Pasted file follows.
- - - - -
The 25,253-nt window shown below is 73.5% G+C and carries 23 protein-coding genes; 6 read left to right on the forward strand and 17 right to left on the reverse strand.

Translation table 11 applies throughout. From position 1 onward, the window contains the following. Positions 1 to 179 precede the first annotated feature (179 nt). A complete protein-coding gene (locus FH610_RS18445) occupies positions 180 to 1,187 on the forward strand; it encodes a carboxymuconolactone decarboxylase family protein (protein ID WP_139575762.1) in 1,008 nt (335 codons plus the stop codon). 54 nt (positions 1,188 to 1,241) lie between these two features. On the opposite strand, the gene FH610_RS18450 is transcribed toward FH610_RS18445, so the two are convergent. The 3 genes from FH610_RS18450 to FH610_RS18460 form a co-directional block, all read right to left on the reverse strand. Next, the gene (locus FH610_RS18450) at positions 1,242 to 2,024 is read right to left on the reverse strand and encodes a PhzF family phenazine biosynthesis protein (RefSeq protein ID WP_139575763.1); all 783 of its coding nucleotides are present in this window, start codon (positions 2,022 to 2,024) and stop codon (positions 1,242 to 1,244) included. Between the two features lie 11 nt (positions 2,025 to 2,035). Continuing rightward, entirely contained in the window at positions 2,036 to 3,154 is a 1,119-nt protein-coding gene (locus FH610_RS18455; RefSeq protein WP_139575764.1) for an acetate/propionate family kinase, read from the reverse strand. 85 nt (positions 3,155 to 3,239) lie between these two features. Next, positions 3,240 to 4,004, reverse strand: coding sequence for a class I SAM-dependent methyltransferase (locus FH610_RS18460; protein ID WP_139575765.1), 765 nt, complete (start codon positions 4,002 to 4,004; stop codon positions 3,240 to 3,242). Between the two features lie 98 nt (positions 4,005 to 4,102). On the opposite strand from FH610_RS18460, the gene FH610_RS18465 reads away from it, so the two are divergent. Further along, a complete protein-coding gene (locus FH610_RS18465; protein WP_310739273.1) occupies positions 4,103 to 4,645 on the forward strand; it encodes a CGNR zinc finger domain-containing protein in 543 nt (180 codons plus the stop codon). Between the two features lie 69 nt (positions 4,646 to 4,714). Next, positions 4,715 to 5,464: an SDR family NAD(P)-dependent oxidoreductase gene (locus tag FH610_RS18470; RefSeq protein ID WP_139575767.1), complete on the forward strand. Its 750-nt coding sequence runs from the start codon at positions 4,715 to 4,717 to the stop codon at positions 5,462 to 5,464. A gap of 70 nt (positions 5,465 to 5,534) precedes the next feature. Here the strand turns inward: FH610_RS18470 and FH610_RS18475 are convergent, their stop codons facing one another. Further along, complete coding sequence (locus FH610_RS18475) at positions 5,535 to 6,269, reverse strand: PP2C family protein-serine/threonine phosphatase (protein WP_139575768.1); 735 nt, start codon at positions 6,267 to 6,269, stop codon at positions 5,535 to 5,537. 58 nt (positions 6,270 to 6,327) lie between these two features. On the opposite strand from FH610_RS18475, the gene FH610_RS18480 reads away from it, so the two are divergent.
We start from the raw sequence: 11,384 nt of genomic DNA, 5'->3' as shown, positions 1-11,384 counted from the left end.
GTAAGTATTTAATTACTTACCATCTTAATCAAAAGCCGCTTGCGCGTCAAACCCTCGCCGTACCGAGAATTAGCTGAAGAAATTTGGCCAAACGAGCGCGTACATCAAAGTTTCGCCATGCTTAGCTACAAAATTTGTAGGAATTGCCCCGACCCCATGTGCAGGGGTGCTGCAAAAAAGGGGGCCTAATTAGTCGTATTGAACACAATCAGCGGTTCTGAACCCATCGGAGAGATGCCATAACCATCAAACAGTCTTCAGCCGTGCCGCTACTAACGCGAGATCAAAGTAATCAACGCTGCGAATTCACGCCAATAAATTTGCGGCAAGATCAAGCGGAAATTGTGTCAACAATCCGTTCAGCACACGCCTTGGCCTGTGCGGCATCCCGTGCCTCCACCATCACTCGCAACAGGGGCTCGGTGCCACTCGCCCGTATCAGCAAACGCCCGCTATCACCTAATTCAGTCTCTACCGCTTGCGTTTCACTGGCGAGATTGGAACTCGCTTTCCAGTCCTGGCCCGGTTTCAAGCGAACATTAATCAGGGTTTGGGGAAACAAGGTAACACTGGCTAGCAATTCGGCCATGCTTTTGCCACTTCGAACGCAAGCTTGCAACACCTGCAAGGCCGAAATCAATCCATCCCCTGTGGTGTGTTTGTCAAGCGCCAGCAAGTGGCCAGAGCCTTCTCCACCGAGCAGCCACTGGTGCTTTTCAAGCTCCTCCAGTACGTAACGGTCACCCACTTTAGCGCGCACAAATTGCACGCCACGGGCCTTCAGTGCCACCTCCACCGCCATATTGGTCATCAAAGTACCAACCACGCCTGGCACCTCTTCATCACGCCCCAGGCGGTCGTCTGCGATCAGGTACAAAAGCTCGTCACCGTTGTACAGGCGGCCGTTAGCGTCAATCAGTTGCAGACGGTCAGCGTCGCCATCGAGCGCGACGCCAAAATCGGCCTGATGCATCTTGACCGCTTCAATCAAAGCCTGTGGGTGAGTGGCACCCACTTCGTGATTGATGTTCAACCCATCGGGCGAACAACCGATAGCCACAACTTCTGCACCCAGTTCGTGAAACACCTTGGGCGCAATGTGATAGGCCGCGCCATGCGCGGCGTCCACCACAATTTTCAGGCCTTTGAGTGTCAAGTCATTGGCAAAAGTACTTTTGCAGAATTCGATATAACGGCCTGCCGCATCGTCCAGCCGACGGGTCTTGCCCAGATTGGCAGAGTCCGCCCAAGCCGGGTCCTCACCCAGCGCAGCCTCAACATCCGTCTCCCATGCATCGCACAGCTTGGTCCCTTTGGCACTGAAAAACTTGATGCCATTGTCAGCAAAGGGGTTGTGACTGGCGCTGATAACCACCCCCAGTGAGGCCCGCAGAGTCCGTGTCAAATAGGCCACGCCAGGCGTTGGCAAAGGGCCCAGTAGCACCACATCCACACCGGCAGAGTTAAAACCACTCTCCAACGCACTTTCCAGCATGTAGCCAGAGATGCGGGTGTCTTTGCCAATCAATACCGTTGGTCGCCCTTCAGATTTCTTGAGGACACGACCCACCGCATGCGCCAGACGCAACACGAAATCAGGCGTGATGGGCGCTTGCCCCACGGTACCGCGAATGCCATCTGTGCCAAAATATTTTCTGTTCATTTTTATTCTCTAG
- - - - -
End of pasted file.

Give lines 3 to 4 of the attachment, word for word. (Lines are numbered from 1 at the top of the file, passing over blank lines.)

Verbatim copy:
We start from the raw sequence: 11,384 nt of genomic DNA, 5'->3' as shown, positions 1-11,384 counted from the left end.
GTAAGTATTTAATTACTTACCATCTTAATCAAAAGCCGCTTGCGCGTCAAACCCTCGCCGTACCGAGAATTAGCTGAAGAAATTTGGCCAAACGAGCGCGTACATCAAAGTTTCGCCATGCTTAGCTACAAAATTTGTAGGAATTGCCCCGACCCCATGTGCAGGGGTGCTGCAAAAAAGGGGGCCTAATTAGTCGTATTGAACACAATCAGCGGTTCTGAACCCATCGGAGAGATGCCATAACCATCAAACAGTCTTCAGCCGTGCCGCTACTAACGCGAGATCAAAGTAATCAACGCTGCGAATTCACGCCAATAAATTTGCGGCAAGATCAAGCGGAAATTGTGTCAACAATCCGTTCAGCACACGCCTTGGCCTGTGCGGCATCCCGTGCCTCCACCATCACTCGCAACAGGGGCTCGGTGCCACTCGCCCGTATCAGCAAACGCCCGCTATCACCTAATTCAGTCTCTACCGCTTGCGTTTCACTGGCGAGATTGGAACTCGCTTTCCAGTCCTGGCCCGGTTTCAAGCGAACATTAATCAGGGTTTGGGGAAACAAGGTAACACTGGCTAGCAATTCGGCCATGCTTTTGCCACTTCGAACGCAAGCTTGCAACACCTGCAAGGCCGAAATCAATCCATCCCCTGTGGTGTGTTTGTCAAGCGCCAGCAAGTGGCCAGAGCCTTCTCCACCGAGCAGCCACTGGTGCTTTTCAAGCTCCTCCAGTACGTAACGGTCACCCACTTTAGCGCGCACAAATTGCACGCCACGGGCCTTCAGTGCCACCTCCACCGCCATATTGGTCATCAAAGTACCAACCACGCCTGGCACCTCTTCATCACGCCCCAGGCGGTCGTCTGCGATCAGGTACAAAAGCTCGTCACCGTTGTACAGGCGGCCGTTAGCGTCAATCAGTTGCAGACGGTCAGCGTCGCCATCGAGCGCGACGCCAAAATCGGCCTGATGCATCTTGACCGCTTCAATCAAAGCCTGTGGGTGAGTGGCACCCACTTCGTGATTGATGTTCAACCCATCGGGCGAACAACCGATAGCCACAACTTCTGCACCCAGTTCGTGAAACACCTTGGGCGCAATGTGATAGGCCGCGCCATGCGCGGCGTCCACCACAATTTTCAGGCCTTTGAGTGTCAAGTCATTGGCAAAAGTACTTTTGCAGAATTCGATATAACGGCCTGCCGCATCGTCCAGCCGACGGGTCTTGCCCAGATTGGCAGAGTCCGCCCAAGCCGGGTCCTCACCCAGCGCAGCCTCAACATCCGTCTCCCATGCATCGCACAGCTTGGTCCCTTTGGCACTGAAAAACTTGATGCCATTGTCAGCAAAGGGGTTGTGACTGGCGCTGATAACCACCCCCAGTGAGGCCCGCAGAGTCCGTGTCAAATAGGCCACGCCAGGCGTTGGCAAAGGGCCCAGTAGCACCACATCCACACCGGCAGAGTTAAAACCACTCTCCAACGCACTTTCCAGCATGTAGCCAGAGATGCGGGTGTCTTTGCCAATCAATACCGTTGGTCGCCCTTCAGATTTCTTGAGGACACGACCCACCGCATGCGCCAGACGCAACACGAAATCAGGCGTGATGGGCGCTTGCCCCACGGTACCGCGAATGCCATCTGTGCCAAAATATTTTCTGTTCATTTTTATTCTCTAG